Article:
Academic journal article Journal of Private Enterprise

Common Economic Principles Illustrated in Ordinary Classroom Activities

Academic journal article Journal of Private Enterprise

Common Economic Principles Illustrated in Ordinary Classroom Activities

Article excerpt

For some students, taking a course in economics is a trying experience. It's not that the concepts are difficult, but they seem unfamiliar. This need not be the case. After all, economics is simply the study of making choices, and students make choices. Students routinely apply economic concepts in their everyday classroom activities. Pointing out the economic concepts that underlie familiar activities can demystify the process of learning economics. Both teachers and students of economics benefit when economic principles are illustrated with examples which are common to them.

It is useful to point out to students that economics relates directly to the things they care most deeply about One thing students care about is earning good grades. They are well aware that anytime you enroll in a course, you run the risk of getting a poor grade. They also appreciate that there are more than one kind of risk involved. There is always the risk of doing poorly because one doesn't put forth his best effort. One may cut classes and fail to do assignments. In this way, a student may do poorly, even in a class in which it would be easy to earn a good grade. Students will also be aware that this is not the only source of grade risk. They know that even diligent students earn grades they are not pleased with in some courses. Some courses cover inherently demanding material (thus those "honk if you passed P-Chem" bumper-stickers). Also some professors are much stricter or more demanding than others. Thus there are two kinds of grade risk; those related to the behavior of the student, and thus peculiar to each student (idiosyncratic), and those rekted to the nature of the course and/or professor, and thus common to all students (systemic). Although the terms idiosyncratic and systemic may be unfamiliar to students, the concepts are definitely familiar. They should have no trouble extending the idea to the area of finance, where idiosyncratic risk applies to the performance of an individual asset (stock or bond) and systemic risk affects the market as a whole.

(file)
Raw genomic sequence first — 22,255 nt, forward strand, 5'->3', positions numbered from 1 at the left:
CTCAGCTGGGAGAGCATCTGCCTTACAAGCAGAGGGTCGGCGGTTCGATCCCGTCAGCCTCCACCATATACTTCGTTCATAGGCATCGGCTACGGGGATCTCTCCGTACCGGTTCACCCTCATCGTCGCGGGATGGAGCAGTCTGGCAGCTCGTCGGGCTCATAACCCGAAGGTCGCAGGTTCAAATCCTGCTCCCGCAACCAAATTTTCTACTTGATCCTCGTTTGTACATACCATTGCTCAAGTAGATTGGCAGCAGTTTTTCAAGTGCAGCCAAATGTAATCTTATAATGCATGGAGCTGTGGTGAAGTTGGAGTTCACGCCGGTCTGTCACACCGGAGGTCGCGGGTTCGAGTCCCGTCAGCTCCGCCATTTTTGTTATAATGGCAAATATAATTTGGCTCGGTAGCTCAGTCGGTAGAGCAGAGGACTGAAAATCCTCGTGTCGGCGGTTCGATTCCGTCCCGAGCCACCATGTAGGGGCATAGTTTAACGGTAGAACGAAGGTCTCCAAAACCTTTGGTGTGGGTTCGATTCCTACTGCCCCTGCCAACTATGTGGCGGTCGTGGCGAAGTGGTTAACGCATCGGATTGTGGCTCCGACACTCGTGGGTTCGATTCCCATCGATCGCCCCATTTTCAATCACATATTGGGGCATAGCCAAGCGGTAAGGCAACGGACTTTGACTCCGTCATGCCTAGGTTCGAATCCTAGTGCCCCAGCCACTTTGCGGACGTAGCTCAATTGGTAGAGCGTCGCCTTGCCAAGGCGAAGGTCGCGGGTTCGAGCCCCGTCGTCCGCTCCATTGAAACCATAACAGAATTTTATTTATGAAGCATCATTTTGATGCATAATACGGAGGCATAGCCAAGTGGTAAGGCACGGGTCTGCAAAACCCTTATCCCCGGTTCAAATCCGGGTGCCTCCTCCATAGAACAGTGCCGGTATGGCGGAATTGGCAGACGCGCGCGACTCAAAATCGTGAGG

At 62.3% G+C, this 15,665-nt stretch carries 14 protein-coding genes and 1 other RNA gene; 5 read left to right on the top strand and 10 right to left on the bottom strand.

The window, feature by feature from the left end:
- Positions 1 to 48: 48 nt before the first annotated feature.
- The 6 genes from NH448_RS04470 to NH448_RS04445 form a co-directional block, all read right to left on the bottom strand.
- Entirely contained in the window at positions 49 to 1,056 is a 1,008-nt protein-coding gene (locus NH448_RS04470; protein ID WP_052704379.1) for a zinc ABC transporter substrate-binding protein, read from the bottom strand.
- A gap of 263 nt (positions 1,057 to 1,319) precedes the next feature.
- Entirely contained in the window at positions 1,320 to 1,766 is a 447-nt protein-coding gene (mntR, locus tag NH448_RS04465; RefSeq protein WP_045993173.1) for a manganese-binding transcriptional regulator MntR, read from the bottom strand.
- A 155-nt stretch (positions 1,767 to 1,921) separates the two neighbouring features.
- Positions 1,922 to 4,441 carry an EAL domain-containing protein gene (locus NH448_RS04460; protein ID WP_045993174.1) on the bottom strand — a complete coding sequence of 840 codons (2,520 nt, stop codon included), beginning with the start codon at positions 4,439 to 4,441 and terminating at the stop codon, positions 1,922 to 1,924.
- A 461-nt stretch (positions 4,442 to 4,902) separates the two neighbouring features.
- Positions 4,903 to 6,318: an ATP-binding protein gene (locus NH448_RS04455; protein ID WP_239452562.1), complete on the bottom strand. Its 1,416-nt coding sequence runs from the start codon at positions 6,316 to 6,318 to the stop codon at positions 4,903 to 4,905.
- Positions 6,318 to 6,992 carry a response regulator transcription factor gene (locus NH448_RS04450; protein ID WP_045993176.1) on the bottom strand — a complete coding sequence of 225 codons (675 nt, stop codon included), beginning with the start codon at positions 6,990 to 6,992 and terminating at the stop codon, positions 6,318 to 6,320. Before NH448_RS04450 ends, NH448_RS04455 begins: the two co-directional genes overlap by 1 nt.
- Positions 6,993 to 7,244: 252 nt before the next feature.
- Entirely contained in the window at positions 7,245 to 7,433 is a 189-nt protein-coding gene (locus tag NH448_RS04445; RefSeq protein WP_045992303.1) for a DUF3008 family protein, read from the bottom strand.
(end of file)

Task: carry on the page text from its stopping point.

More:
The way idiosyncratic risk is overcome in markets is through diversification. It is much more prudent to invest in a variety of assets than in a single asset. Students may appreciate a connection here to considering the number of assignments on which one's grade depends. In law school courses it is not unusual for a student's grade to depend on only two factors; being prepared when called upon in class and a final exam. Such grading criteria may prove unnerving. Failure to perform well on the exam can be devastating. Students might prefer several exams, with the opportunity to recover from a single poor showing. Interim assignments also generate extremely valuable information regarding grading criteria.

Students, of course, have a much better chance of avoiding systemic grade risk than investors have of avoiding systemic market risk. Students can often simply select another course. In a world with perfect information, they will know which courses to take and which to avoid. Information can be scarce, however, giving students plenty of first-hand experience relating to the economics of information. One way to get some very useful information about potential courses would be to attend every course under consideration during the drop-add period. This might not be possible and, in any case, would be very costly. We see here the concepts of search cost and opportunity cost illustrated. Even if none of the courses under consideration met at the same time, attending very many cksses during the first week or so of school can be physically draining, and takes away from other things that one could be doing, such as buying books, doing homework, socializing or relaxing. That is, there are opportunity costs involved - every time a student attends a class, he must forgo whatever he would have chosen to do with that time, given the opportunity. The concept of opportunity cost is even more explicitly apparent when two candidate classes meet at the same time. …

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